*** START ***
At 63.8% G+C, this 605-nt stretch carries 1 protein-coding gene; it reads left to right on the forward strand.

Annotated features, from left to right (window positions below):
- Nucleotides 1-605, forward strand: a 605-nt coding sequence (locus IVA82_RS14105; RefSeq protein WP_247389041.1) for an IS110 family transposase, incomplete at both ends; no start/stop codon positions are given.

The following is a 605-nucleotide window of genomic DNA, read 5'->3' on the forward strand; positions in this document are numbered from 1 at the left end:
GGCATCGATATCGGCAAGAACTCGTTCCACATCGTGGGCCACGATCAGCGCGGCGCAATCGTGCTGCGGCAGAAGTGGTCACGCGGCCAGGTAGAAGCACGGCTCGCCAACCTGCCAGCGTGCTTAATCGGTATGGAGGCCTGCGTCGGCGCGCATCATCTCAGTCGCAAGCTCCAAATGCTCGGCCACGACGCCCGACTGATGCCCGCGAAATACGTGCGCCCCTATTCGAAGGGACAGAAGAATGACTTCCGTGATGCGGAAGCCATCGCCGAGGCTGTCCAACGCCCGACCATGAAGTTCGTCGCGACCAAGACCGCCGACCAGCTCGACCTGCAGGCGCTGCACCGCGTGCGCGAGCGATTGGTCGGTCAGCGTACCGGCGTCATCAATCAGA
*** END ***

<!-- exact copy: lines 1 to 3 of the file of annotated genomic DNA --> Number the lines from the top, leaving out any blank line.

At 63.8% G+C, this 605-nt stretch carries 1 protein-coding gene; it reads left to right on the forward strand.

Annotated features, from left to right (window positions below):
- Nucleotides 1-605, forward strand: a 605-nt coding sequence (locus IVA82_RS14105; RefSeq protein WP_247389041.1) for an IS110 family transposase, incomplete at both ends; no start/stop codon positions are given.